Poor Nathan Graziano. He has an obsession and is surrounded by temptation all the time. He can’t stop thinking about women in yoga pants, especially now that us ladies are wearing them in places outside of yoga class. “Yoga pants have brought out my worst chauvinistic characteristics — the characteristics I’d like deny exist inside me,” he writes on The Good Men Project. “But when it comes to yoga pants, I can’t.”
Huh. I’ve never thought about it before, but I guess I get it. Yoga pants are tight. They hug hips, thighs, and butts. If they’re too small, they may even give you serious camel toe. (I will happily size up to avoid showing off my labia.) But, as the female friends Graziano talked to explained, yoga pants are also ridiculously comfortable. It’s why we have started to wear them outside of yoga class or the gym. I wear yoga pants basically all weekend, to run errands, to walk my dog, around the house, and sometimes to go to brunch. Yoga pants! They’re the best! Apparently some guys find them drool worthy — I’ve yet to be hollered at while wearing mine, but maybe that’s because I have no makeup on, my hair is unwashed and I’m in a rush to get home to eat my footlong Subway sandwich. The best thing about yoga pants is they stretch while I eat all the food!
But Graziano isn’t buying this whole “yoga pants are so comfy” excuse. They’re so tight, how could they be?! Therefore, us ladies must be wearing them because we want to turn guys like him on. Keep reading »
“I think it’s about time people stopped judging women on their appearance and more on their intellect. Like you can appreciate my style without having to appreciate my weight. It’s not actually mutually inclusive. I just get frustrated because, just because I exist in this shape, doesn’t mean that I’m like advocating it and being like, ‘I look great.’ How do you know I’m not looking in the mirror and going ‘I wish I could gain ten pounds?’ Which is actually quite often the case. But if you say that you sound like you’re bragging that you’re naturally thin, and you’re not allowed to do that because even though it’s not the ideal weight, it kind of is as well. So it’s really fucked up. And how people that are bigger can be on the front covers of magazines being like ‘I’m really happy with my shape.’ But if I was to do that, I’d be compeltely criticized and ridiculed. But why can’t I be happy with how I look? … I’m just a bit sick of it. I just think that whole culture of hatred, and also feeling like it’s your right to judge people when you don’t know them is really fucked up.”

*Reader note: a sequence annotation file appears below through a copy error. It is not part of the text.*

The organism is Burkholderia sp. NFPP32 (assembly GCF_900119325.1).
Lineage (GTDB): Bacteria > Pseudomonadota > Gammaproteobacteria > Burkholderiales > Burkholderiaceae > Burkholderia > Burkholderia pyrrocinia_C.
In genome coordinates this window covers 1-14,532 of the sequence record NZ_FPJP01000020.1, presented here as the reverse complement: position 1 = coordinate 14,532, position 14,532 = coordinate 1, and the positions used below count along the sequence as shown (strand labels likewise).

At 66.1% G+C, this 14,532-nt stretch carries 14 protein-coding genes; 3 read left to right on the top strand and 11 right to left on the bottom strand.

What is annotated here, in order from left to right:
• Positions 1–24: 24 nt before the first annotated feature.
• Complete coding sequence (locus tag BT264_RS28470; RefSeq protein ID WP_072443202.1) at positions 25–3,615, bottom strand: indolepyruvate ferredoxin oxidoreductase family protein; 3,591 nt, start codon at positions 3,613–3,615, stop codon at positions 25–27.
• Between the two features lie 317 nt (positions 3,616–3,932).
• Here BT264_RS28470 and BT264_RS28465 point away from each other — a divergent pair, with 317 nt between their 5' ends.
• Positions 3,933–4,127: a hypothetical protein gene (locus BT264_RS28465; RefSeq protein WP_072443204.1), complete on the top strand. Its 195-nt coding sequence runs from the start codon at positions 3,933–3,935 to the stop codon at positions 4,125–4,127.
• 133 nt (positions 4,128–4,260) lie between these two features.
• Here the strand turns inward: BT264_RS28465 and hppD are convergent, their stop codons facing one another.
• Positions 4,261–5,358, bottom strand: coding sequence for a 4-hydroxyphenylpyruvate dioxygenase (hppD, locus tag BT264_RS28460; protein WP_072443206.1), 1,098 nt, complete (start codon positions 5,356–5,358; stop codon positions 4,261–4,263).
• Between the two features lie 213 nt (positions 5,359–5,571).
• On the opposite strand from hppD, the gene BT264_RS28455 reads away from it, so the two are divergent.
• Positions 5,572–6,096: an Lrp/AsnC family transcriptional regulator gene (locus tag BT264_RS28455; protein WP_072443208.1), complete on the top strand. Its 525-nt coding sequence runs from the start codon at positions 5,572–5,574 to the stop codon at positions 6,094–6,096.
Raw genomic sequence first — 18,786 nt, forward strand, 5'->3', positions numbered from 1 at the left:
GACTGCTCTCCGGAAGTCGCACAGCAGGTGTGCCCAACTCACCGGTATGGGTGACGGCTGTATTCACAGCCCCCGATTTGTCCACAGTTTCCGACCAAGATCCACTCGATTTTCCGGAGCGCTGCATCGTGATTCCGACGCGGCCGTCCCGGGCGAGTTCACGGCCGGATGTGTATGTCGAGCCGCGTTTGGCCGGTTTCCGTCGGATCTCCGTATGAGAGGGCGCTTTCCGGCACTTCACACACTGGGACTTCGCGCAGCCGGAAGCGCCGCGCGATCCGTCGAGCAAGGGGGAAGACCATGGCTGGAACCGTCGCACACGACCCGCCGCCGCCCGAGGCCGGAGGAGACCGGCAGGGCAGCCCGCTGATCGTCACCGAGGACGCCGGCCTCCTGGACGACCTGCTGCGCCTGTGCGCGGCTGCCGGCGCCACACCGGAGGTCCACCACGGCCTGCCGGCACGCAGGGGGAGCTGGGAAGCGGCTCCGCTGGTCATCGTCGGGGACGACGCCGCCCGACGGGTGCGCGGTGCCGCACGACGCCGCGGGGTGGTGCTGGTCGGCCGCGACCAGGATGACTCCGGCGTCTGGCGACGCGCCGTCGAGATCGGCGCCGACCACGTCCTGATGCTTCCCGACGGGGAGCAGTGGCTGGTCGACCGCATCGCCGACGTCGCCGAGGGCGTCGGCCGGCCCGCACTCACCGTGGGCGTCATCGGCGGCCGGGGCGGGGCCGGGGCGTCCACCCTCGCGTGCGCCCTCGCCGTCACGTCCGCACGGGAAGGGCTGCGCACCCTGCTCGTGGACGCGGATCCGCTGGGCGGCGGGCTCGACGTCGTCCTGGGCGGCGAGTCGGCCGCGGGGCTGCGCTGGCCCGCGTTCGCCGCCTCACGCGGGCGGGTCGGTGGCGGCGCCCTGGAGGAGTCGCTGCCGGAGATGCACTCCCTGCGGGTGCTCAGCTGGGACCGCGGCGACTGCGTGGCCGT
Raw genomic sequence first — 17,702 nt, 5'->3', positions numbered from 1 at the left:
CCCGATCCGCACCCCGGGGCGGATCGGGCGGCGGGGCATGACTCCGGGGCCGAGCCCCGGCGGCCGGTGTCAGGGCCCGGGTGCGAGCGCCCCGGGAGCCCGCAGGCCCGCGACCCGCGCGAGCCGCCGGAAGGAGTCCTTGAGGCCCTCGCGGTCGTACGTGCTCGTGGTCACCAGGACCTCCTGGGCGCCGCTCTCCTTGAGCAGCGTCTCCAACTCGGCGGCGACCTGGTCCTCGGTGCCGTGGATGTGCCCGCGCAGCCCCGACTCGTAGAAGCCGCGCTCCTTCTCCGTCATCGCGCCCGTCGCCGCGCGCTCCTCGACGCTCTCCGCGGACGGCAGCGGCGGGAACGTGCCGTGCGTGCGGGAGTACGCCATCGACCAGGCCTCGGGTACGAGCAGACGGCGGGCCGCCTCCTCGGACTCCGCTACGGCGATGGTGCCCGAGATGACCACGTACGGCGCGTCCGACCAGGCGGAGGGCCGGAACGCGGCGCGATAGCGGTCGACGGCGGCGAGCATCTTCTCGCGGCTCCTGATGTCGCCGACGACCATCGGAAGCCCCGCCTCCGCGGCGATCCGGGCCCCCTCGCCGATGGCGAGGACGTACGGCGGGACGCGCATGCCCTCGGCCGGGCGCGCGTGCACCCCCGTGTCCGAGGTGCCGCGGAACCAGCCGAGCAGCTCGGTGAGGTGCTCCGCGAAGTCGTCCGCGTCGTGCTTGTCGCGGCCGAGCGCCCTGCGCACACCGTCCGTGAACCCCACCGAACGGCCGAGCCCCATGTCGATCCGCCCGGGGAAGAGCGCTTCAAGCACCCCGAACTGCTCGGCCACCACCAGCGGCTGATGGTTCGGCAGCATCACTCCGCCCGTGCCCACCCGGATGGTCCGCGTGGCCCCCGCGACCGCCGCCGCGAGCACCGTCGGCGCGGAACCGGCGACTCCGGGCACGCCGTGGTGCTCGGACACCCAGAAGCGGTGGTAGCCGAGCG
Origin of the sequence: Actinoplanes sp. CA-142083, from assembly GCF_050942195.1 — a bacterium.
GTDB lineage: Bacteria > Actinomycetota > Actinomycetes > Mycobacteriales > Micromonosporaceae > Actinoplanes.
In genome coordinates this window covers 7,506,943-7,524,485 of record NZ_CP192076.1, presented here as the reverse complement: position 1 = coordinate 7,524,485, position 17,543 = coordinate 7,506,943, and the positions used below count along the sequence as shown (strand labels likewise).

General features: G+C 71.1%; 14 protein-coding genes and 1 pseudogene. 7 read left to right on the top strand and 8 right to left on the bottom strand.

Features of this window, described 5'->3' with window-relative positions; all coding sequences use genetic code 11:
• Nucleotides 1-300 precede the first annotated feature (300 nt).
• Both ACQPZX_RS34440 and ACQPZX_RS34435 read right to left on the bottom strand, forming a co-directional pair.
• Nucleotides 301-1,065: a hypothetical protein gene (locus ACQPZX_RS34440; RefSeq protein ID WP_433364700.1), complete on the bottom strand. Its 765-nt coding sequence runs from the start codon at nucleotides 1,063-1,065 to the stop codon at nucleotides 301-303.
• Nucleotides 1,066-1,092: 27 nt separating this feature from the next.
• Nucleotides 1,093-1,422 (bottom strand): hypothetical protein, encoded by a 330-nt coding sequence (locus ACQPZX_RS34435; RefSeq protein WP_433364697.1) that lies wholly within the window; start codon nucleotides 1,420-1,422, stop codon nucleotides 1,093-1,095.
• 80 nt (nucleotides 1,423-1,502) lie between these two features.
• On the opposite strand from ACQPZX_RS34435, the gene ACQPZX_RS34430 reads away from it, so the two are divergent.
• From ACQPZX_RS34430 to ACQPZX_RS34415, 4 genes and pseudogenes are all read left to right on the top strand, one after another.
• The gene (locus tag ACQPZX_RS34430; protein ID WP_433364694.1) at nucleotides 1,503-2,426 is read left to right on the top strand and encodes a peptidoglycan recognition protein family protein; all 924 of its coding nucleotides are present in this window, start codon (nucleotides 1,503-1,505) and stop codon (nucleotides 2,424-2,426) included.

– This is Alexa Chung talking to Fashionista about the controversy that erupted awhile back when she posted a picture of herself looking quite thin on Instagram. Chung was derided by commenters on the site for being “thinspiration” for women with eating disorders. The whole interview is quite good and I recommend you read the entire thing. She says some very smart things about how naturally thin and skinny women are not immune to body scrutiny and, while it doesn’t compare equally to larger-sized women, it’s still body-policing. As a naturally skinny person, Chung is on the receiving end of insinuations and comments that she must have an eating disorder. Larger women can’t win and skinnier women can’t win, either. Alexa is right: it’s time we stopped judging all women on their appearance. [Fashionista]